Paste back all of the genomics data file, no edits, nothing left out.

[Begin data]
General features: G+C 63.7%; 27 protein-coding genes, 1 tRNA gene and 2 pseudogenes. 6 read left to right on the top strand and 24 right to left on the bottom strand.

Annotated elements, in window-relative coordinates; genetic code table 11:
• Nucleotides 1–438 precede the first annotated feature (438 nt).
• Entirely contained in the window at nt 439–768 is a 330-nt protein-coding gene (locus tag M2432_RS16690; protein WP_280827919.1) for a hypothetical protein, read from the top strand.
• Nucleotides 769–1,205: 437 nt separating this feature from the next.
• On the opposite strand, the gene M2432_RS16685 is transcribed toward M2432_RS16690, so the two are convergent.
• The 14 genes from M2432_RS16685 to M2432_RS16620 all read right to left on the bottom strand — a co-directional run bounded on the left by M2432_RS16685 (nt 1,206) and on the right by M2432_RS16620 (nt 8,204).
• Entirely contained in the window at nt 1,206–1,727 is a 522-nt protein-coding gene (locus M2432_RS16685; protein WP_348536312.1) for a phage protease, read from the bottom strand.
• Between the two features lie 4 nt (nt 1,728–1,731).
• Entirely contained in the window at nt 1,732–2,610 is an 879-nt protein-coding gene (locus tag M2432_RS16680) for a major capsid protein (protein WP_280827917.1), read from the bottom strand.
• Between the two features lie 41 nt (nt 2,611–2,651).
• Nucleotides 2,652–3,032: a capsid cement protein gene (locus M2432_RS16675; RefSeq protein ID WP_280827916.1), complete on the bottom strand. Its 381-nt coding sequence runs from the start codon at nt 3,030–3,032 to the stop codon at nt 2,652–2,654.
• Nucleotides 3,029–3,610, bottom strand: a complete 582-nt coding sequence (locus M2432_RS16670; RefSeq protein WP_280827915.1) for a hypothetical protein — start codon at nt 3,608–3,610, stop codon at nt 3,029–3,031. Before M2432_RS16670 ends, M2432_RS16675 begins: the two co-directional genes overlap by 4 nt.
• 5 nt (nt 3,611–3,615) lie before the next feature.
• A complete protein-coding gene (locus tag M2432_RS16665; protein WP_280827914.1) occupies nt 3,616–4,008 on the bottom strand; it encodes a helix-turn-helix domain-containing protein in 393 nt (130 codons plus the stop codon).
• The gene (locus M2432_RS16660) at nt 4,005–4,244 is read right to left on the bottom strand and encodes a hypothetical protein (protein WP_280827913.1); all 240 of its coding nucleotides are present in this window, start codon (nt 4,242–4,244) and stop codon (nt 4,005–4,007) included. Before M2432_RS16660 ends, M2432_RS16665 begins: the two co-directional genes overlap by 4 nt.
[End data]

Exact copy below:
General features: G+C 63.7%; 27 protein-coding genes, 1 tRNA gene and 2 pseudogenes. 6 read left to right on the top strand and 24 right to left on the bottom strand.

Annotated elements, in window-relative coordinates; genetic code table 11:
• Nucleotides 1–438 precede the first annotated feature (438 nt).
• Entirely contained in the window at nt 439–768 is a 330-nt protein-coding gene (locus tag M2432_RS16690; protein WP_280827919.1) for a hypothetical protein, read from the top strand.
• Nucleotides 769–1,205: 437 nt separating this feature from the next.
• On the opposite strand, the gene M2432_RS16685 is transcribed toward M2432_RS16690, so the two are convergent.
• The 14 genes from M2432_RS16685 to M2432_RS16620 all read right to left on the bottom strand — a co-directional run bounded on the left by M2432_RS16685 (nt 1,206) and on the right by M2432_RS16620 (nt 8,204).
• Entirely contained in the window at nt 1,206–1,727 is a 522-nt protein-coding gene (locus M2432_RS16685; protein WP_348536312.1) for a phage protease, read from the bottom strand.
• Between the two features lie 4 nt (nt 1,728–1,731).
• Entirely contained in the window at nt 1,732–2,610 is an 879-nt protein-coding gene (locus tag M2432_RS16680) for a major capsid protein (protein WP_280827917.1), read from the bottom strand.
• Between the two features lie 41 nt (nt 2,611–2,651).
• Nucleotides 2,652–3,032: a capsid cement protein gene (locus M2432_RS16675; RefSeq protein ID WP_280827916.1), complete on the bottom strand. Its 381-nt coding sequence runs from the start codon at nt 3,030–3,032 to the stop codon at nt 2,652–2,654.
• Nucleotides 3,029–3,610, bottom strand: a complete 582-nt coding sequence (locus M2432_RS16670; RefSeq protein WP_280827915.1) for a hypothetical protein — start codon at nt 3,608–3,610, stop codon at nt 3,029–3,031. Before M2432_RS16670 ends, M2432_RS16675 begins: the two co-directional genes overlap by 4 nt.
• 5 nt (nt 3,611–3,615) lie before the next feature.
• A complete protein-coding gene (locus tag M2432_RS16665; protein WP_280827914.1) occupies nt 3,616–4,008 on the bottom strand; it encodes a helix-turn-helix domain-containing protein in 393 nt (130 codons plus the stop codon).
• The gene (locus M2432_RS16660) at nt 4,005–4,244 is read right to left on the bottom strand and encodes a hypothetical protein (protein WP_280827913.1); all 240 of its coding nucleotides are present in this window, start codon (nt 4,242–4,244) and stop codon (nt 4,005–4,007) included. Before M2432_RS16660 ends, M2432_RS16665 begins: the two co-directional genes overlap by 4 nt.